“I was told a woman couldn’t do it. This only made me more determined to try.”
Sergeant Pammie McNeill always wanted to be a soldier since dressing up in her granddad’s uniform as a child.
She went on to become, she believes, the third female metalsmith in the regular British Army and one of only two currently serving. She is also a tank driver and commander.
Twenty years on she still adores what she does and says she couldn’t have had a better career.
The 37-year-old from Barrhead, near Paisley in Scotland, said: “My ‘Papa’ was in the TA and absolutely loved it. I wanted to make him proud.
“I joined the Army Cadets as soon as I could, encouraged by him. It was a bit rare back then for a female to join but it was an amazing experience and I still have best friends from my days in the cadets.”
The reason she decided on the metalsmith trade was because she was told it wasn’t something females could do. She set about proving that ridiculous assertion absolutely wrong and hasn’t looked back.
Pammie, who serves with 2 Close Support Battalion of the Corps of Royal Electrical and Mechanical Engineers, said: “A lot of things in the forces are made of metal. We manufacture and repair items that we can’t get through the system and repair various vehicles. Every day is different .
What I absolutely love about my trade is that we can make anything, we are only limited by our imagination as the Army has taught us the skills. In my spare time I use my skills to make sculptures from scrap metal and bits I buy to raise money for charities.” Sergeant Pammie McNeill
She has also turned her hand to creating a sculpture for memorial gardens in her home town, due to be unveiled later this year.
“The Army is massive for helping people and communities and really encourages you to get involved with charities outside of work,” she said.
Pammie had assumed choosing a career in the Army would mean that she couldn’t also be a mother. But as a single mum-of-two, with a six-year-old daughter and 18-year-old son who wants to become a soldier too, she has proved to herself that you can be a success at both.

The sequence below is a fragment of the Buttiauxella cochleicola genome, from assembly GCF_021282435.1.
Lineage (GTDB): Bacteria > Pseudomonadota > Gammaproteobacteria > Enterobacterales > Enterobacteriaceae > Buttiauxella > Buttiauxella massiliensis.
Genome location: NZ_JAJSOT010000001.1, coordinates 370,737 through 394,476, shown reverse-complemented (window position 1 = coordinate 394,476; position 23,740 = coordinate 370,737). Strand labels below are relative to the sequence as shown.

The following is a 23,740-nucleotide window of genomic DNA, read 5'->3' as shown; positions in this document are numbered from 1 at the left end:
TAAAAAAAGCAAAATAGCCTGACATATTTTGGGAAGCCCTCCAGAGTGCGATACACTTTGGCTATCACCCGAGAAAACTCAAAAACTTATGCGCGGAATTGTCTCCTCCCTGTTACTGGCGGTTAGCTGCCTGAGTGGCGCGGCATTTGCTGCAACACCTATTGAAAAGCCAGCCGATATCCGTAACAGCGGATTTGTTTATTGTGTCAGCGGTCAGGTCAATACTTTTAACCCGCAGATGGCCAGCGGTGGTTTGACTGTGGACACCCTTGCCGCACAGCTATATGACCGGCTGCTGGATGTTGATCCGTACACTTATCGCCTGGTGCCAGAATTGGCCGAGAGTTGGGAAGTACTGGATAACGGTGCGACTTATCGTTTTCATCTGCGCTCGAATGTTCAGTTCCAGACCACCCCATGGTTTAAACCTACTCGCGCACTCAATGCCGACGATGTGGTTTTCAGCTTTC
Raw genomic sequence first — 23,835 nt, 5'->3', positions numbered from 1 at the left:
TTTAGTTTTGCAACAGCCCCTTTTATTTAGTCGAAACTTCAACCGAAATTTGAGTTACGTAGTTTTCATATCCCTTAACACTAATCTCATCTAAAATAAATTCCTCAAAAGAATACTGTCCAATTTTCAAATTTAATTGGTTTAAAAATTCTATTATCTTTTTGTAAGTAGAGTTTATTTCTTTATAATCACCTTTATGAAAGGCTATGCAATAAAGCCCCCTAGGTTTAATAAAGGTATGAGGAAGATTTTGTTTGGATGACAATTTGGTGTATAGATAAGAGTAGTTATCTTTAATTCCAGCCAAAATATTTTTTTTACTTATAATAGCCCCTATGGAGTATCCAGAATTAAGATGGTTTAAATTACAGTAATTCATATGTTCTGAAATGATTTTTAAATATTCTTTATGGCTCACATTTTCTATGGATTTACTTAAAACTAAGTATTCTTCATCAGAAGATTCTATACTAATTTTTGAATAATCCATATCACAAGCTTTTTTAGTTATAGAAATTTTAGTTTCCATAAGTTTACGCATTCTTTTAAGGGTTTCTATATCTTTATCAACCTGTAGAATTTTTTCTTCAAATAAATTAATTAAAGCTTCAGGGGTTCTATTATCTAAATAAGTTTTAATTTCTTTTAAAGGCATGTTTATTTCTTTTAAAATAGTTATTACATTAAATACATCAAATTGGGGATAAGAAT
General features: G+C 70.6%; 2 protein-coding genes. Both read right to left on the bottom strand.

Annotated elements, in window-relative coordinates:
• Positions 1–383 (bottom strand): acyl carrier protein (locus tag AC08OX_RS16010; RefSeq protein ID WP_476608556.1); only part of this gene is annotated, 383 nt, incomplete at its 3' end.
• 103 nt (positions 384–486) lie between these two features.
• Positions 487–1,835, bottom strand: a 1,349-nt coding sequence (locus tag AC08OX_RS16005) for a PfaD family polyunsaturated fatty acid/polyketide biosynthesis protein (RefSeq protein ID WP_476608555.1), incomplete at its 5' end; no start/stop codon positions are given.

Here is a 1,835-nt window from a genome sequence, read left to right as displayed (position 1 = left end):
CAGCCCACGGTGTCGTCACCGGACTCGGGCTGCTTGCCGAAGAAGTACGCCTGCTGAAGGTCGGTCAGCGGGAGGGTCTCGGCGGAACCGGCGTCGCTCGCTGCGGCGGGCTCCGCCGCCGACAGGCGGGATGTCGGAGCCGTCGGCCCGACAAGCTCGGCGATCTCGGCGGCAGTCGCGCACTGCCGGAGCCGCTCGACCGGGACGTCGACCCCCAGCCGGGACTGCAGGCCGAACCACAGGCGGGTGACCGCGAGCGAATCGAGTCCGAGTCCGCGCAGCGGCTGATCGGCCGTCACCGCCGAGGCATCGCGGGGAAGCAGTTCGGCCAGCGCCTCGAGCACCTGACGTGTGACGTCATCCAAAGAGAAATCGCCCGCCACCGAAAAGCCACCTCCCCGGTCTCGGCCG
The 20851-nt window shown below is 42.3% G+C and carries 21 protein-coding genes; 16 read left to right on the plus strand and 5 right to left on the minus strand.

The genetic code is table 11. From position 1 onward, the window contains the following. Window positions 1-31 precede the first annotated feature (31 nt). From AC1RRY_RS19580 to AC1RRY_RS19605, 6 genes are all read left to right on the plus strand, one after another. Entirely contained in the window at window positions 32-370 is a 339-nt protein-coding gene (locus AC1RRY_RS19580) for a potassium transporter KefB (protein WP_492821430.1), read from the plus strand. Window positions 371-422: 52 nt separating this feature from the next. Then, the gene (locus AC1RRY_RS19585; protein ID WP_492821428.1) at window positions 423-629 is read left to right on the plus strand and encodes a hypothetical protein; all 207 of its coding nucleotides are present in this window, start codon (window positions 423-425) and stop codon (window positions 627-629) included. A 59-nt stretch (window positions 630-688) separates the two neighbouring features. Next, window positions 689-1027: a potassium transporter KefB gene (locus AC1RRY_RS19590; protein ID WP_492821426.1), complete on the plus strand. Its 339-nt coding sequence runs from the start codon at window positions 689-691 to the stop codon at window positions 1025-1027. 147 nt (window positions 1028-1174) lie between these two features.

“My children are my biggest achievement,” she says. “I know a lot of women think they have to choose one or the other, but it is absolutely possible to be a good soldier and a good mum.
Some of her career highlights include skydiving in Canada, snowboarding in Germany and sea kayaking in Cyprus, while she has also served in Iraq, Falklands and on various exercises in the UK and overseas. She has also gained mini bus and fork lift licences.
She says attitudes to women have changed since she was told to consider a different path.
There were some barriers when I joined but there are no dramas nowadays, the men come through training alongside women and see them as equal. We do the same job, get the same pay. Sergeant Pammie McNeill
“The Army is like a second family. We know each other’s families. When we deploy, we have each other’s backs.”
Pammie has certainly made the most of her potential. She has received a number of awards and was nominated for Most Inspirational Female at the Women In Defence Awards in 2017 and won the Defence category at the 2020 We Are The City Rising Stars awards.
She has just three years left in the Army and hasn’t yet considered how she will replace the career she loves.
“It’s been incredible. Nothing will match what I’m doing now,” she said.